Monday, in accordance with Biden-Harris administration executive orders and directives, the U.S. Environmental Protection Agency asked for additional public input on five final rules for persistent, bioaccumulative and toxic (PBT) chemicals issued Jan. 6 under the Toxic Substances Control Act (TSCA). These rules, which went into effect last month, address exposure to toxic chemicals that remain in the environment for long periods of time and build up in the body.
“These rules are intended to provide critical health protections for Americans, including children, workers, other potentially at-risk groups, and the environment,” said Michal Freedhoff, acting assistant administrator for the Office of Chemical Safety and Pollution Prevention. “Reexamining these rules under the Biden-Harris administration and making any necessary changes to them will ensure we’re delivering on the promise to protect human health and the environment by reducing exposure to toxic chemicals.”
As a first step in its efforts to immediately review these rules, EPA is opening a 60-day comment period for the public to provide new input on:
√ Whether the rules sufficiently reduce exposure to these chemicals, including exposures to potentially exposed or susceptible subpopulations, and the environment.
√ Newly raised compliance issues associated with the final rule on phenol, isopropylated phosphate (3:1) (PIP (3:1)) including the compliance dates for certain regulated articles.
√ Whether to consider additional or alternative measures or approaches.
This review is being done in accordance with the protecting public health and environment and restoring science to tackle to climate crisis executive order, which asks all agencies to review their actions to ensure they meet statutory obligations, are guided by the best available science, ensure the integrity of federal decision-making, and protect human health and the environment.
EPA will use the feedback received during this public comment period to determine the best path forward, which could include amending the current rules to include additional or alternative exposure reduction measures or extending compliance dates for certain regulated products and articles. Upon publication of the federal register notice, EPA will accept public comments in docket EPA-HQ-OPPT-2021-0202 on www.regulations.gov for 60 days.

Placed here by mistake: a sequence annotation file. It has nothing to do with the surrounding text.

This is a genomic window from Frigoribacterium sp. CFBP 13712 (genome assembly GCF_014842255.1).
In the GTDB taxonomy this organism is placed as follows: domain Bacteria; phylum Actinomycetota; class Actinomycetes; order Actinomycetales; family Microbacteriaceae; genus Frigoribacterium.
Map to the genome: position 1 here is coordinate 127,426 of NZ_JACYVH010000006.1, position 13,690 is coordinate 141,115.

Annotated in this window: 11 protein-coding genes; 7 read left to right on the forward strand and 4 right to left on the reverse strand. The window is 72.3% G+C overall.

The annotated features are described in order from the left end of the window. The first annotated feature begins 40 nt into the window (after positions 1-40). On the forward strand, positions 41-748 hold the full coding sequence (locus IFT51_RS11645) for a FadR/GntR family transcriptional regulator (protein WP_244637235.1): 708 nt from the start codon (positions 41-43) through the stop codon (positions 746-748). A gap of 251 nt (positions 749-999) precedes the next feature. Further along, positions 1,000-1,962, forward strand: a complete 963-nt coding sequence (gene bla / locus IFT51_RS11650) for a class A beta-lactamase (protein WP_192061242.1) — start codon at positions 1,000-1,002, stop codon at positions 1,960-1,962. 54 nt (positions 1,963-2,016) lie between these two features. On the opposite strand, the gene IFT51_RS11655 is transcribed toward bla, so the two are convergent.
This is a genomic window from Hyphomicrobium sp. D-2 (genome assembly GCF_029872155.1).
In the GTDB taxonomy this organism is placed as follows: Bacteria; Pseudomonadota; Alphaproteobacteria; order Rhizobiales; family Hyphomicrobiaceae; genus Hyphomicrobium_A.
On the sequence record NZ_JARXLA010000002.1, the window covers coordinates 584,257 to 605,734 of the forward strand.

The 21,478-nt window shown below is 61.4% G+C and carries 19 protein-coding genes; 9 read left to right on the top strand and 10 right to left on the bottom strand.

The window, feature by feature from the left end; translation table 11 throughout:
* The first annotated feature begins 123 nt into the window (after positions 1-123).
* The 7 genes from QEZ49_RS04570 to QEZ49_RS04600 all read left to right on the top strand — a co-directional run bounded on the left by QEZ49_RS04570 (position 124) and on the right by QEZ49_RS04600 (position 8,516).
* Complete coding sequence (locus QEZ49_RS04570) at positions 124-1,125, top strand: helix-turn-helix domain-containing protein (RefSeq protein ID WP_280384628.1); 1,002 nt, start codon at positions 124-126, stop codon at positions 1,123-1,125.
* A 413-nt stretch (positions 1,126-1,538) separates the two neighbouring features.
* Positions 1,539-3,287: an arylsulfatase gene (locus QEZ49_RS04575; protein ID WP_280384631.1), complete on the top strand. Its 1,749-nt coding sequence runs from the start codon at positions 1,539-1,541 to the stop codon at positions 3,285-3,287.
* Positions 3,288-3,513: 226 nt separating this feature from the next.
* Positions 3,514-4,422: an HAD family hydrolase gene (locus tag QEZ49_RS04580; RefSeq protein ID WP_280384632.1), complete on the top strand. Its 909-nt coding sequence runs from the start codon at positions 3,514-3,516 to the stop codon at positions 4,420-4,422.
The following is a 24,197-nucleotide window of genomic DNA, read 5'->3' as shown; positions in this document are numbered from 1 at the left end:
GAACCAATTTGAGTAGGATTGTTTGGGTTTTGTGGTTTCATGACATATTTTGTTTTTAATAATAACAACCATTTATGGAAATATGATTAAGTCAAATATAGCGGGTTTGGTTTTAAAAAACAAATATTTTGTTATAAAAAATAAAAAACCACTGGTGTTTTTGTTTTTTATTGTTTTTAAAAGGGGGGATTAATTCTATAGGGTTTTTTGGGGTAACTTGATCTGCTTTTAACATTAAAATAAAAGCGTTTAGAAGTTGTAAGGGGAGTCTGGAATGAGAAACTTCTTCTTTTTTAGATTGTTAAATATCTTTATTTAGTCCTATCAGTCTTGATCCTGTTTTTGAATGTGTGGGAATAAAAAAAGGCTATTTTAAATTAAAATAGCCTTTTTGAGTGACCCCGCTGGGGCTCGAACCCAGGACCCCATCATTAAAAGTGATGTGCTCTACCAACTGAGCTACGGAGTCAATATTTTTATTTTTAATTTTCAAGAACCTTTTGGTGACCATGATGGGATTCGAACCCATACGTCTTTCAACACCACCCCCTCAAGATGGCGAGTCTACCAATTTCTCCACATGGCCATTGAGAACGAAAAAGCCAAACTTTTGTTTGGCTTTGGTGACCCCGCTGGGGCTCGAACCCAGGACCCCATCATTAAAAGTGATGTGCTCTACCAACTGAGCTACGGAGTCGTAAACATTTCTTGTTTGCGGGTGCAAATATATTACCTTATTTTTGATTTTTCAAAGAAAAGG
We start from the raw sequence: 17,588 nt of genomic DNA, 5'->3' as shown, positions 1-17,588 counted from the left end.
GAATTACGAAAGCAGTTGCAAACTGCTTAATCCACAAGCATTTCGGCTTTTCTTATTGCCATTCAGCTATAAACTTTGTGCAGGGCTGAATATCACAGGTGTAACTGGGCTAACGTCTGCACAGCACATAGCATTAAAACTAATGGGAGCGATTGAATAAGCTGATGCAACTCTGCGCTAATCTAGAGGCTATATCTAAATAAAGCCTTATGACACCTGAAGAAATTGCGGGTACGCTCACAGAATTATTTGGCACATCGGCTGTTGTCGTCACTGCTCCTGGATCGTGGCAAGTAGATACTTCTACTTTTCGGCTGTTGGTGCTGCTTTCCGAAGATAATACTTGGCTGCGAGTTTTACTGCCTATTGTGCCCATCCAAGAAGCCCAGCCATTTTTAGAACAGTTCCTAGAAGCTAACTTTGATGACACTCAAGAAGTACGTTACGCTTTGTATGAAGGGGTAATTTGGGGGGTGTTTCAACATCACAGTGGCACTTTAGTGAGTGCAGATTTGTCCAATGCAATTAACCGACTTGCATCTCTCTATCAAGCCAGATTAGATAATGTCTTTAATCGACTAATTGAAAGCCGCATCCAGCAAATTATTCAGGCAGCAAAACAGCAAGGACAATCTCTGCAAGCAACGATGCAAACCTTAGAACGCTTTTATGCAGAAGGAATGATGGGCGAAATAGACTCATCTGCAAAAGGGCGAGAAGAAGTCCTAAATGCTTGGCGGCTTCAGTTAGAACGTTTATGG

As noted above, the notice seeks comment on newly raised issues associated with the March 8 compliance date for the prohibitions on processing and distribution of phenol, isopropylated phosphate (3:1) (PIP (3:1)) for use in articles, and the articles to which PIP (3:1) has been added. Stakeholders recently informed EPA the prohibition on processing and distribution of PIP (3:1) could impact articles used in a wide variety of electronics, from cell phones to robotics used to manufacture semiconductors, to equipment used to move COVID-19 vaccines and keep them at the appropriate temperature.
Stakeholders note the complexity of international supply chains makes locating the presence of, and finding alternatives to, PIP (3:1) in components challenging. They assert an extension to the compliance deadline is necessary to avoid significant disruption to the supply chain for a wide variety of articles.
It was not EPA’s intent during the development of the rule to have such a broad disruptive impact. Thus, EPA is also announcing its expectation this specific issue will be addressed as part of the broader reexamination of these rules. Based in part on the information collected as part of the effort announced here, EPA intends to extend compliance dates as necessary for the prohibitions on processing and distribution of PIP (3:1) for use in some articles, and some of the articles to which PIP (3:1) has been added.
For these same reasons, EPA is issuing a temporary 180-day “no action assurance” indicating the agency will exercise its enforcement discretion regarding the prohibitions on processing and distribution of PIP (3:1) for use in articles, and the articles to which PIP (3:1) has been added. The agency is taking this action to ensure the supply chain of these important articles is not interrupted while EPA continues to collect the information needed to best inform subsequent regulatory efforts and allow for the issuance of a final agency action to extend the March 8 compliance date as necessary.